There are so many (some would argue: too many) portrayals of World War I on television this week that a movie about World War II seems oddly like a respite.
Downfall (Saturday, 8.35pm, SBS One) is partly based on the book Until the Final Hour by Traudl Junge, a secretary to Adolf Hitler, played here by Alexandra Maria Lara.
Lara impressed in Francis Ford Coppola’s Youth Without Youth (2007) — a favourite film of mine — and starred in The Reader (2008) and 2013’s Rush with Chris Hemsworth. It is through her eyes that we witness the final mad days of the Nazi regime, with Hitler played by Bruno Ganz. It is a brilliant film, but best known for the famous scene where Hitler screams at his generals for minutes on end, with his ranting and raving audible through the concrete walls of his bunker. It has been the subject of countless online parodies on YouTube, with people supplying their own subtitles (generally, it must be said, political functionaries trying to anonymously slander their opponents).
Another film known for a single climactic scene is 1992’s A Few Good Men (Monday, 9.30pm, One), and naturally I refer to the “you can’t handle the truth” courtroom scene.
Directed by Rob Reiner and written by Aaron Sorkin (The West Wing, The Newsroom), it stars Tom Cruise, Jack Nicholson, Demi Moore, Kevin Bacon, Kiefer Sutherland and Cuba Gooding Jr.
The film follows the court martial of two marines charged with the murder of a fellow marine, after a hazing incident gone wrong. I daresay the film also introduced to most people the fact the US maintained a naval base at Guantanamo Bay in Cuba, long before the war on terror made it notorious.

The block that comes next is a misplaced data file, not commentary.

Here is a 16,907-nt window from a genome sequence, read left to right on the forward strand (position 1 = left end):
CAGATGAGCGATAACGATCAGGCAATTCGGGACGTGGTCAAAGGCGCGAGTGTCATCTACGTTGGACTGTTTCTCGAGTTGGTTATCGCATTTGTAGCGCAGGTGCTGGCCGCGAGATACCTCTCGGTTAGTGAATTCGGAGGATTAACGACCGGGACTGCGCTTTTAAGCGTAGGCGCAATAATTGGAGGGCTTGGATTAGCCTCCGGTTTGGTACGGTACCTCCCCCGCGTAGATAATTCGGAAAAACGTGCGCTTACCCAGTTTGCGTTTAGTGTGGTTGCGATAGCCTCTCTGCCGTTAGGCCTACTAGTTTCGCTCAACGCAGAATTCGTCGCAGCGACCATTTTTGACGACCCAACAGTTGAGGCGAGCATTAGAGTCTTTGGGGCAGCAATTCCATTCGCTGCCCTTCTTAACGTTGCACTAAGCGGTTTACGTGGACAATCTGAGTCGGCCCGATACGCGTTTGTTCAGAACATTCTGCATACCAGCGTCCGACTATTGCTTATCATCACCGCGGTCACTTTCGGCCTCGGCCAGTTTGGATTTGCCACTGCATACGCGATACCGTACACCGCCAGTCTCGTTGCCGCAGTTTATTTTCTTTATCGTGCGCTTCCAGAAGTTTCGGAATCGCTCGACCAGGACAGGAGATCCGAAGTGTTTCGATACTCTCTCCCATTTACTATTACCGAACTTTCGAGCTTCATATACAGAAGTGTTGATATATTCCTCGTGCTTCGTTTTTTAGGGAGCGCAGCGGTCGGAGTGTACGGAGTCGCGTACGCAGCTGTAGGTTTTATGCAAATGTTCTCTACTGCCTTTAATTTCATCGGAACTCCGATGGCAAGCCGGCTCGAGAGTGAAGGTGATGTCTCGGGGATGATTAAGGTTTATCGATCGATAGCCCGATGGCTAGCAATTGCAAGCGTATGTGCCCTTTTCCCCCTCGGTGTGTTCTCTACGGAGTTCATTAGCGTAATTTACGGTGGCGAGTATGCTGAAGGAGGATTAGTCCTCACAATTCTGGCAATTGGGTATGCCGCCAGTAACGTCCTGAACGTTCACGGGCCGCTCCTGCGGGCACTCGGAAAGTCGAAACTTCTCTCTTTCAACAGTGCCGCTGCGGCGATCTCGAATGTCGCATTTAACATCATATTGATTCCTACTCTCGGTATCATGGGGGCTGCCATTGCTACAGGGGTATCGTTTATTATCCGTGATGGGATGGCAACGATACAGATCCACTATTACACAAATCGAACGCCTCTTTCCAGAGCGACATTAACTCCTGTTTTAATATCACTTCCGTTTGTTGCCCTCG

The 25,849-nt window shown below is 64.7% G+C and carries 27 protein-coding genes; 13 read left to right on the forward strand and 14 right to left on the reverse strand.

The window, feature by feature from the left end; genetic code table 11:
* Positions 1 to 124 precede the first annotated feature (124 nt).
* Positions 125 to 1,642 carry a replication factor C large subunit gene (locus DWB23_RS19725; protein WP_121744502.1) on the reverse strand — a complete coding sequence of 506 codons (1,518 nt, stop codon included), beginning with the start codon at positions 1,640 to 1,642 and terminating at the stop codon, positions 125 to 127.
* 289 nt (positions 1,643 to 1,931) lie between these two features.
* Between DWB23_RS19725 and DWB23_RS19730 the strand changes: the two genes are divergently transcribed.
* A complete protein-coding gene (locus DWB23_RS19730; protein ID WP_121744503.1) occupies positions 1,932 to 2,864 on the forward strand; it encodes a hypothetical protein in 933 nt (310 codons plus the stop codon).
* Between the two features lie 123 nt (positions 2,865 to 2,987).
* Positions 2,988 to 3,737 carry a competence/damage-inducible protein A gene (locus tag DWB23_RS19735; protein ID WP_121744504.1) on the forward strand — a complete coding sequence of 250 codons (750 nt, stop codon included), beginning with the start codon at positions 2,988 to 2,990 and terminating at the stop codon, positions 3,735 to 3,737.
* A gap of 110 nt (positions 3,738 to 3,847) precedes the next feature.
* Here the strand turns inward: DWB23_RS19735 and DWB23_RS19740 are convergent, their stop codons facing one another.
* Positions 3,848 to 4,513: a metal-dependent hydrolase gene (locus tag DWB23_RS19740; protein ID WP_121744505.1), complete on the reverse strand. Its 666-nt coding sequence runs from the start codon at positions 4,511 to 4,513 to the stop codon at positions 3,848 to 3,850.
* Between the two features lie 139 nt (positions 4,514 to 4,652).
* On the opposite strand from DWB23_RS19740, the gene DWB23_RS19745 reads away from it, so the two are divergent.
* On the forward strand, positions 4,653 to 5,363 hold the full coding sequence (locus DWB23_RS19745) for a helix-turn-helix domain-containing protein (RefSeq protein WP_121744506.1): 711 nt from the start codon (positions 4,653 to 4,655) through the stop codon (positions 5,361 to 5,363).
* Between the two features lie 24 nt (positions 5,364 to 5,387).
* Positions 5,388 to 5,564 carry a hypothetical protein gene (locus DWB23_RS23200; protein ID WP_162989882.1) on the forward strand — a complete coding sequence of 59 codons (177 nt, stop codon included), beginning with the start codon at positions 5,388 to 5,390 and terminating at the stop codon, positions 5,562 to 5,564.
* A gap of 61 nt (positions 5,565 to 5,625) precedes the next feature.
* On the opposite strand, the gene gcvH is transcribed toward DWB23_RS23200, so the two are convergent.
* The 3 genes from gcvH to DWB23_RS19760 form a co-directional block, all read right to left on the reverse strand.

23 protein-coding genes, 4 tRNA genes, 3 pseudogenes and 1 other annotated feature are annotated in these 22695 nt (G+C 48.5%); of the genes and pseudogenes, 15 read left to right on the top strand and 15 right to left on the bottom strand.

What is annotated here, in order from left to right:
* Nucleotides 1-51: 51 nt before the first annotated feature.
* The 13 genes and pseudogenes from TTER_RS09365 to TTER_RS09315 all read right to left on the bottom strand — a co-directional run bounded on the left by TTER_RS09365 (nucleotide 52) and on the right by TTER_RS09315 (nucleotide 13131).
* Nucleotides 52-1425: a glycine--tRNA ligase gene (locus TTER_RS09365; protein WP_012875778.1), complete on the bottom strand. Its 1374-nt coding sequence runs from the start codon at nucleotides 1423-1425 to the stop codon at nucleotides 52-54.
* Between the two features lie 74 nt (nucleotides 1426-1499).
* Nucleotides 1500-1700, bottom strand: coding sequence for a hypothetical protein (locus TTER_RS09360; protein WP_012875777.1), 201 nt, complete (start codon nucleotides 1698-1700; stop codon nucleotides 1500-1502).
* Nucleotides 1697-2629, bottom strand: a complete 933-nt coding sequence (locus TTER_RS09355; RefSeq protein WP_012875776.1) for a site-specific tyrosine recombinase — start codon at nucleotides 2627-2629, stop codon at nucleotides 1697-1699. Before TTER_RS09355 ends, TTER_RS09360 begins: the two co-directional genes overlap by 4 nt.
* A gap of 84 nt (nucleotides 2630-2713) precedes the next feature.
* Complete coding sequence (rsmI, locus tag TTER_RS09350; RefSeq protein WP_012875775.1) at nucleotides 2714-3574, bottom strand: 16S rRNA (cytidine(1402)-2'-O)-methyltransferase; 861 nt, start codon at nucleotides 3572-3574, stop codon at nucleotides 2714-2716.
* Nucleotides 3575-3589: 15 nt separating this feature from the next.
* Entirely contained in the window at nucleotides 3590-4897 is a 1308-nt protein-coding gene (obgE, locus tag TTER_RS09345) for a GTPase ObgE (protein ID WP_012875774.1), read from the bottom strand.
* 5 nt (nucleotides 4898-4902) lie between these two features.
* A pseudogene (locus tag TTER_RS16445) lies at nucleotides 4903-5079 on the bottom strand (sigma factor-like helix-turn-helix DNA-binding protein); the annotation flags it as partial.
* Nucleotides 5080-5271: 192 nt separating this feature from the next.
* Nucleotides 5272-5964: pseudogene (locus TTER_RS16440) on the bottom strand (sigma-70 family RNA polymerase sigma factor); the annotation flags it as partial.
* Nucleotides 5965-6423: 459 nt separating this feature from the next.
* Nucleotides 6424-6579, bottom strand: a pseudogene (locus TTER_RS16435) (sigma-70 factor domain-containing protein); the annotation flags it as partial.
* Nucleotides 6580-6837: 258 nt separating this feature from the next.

On a lighter note, there is a category of Hollywood comedies that speak to the human condition in profound ways, perhaps even more so than many the many earnest dramas that try to do so explicitly.
Groundhog Day with Bill Murray is one example — an existential masterpiece if ever there were one. The Truman Show (Tuesday, 9.30pm, 11) starring Jim Carrey is another.
Directed by Peter Weir and nominated for three Oscars, it tells the story of Truman Burbank (Carrey), a man who is unaware that he is living in a constructed reality television show, broadcast 24/7 to billions of viewers. Eventually he begins to get suspicious and embarks on a quest to discover the truth about his life.
Ed Harris plays Christof, the show’s creator, Laura Linney plays Truman’s wife (an expert at product placement) and Noah Emmerich plays his best friend since childhood. (Philip Glass, who composed the film’s score, makes a cameo.)
And in a piece of late scheduling, Russell Crowe’s directorial debut, The Water Diviner (Monday, 9pm, Seven), makes its TV premiere.
Saturday, 8.35pm, SBS One
A Few Good Men (M)
Monday, 9.30pm, One
The Truman Show (PG)
Tuesday, 9.30pm, Eleven
Via: The Australian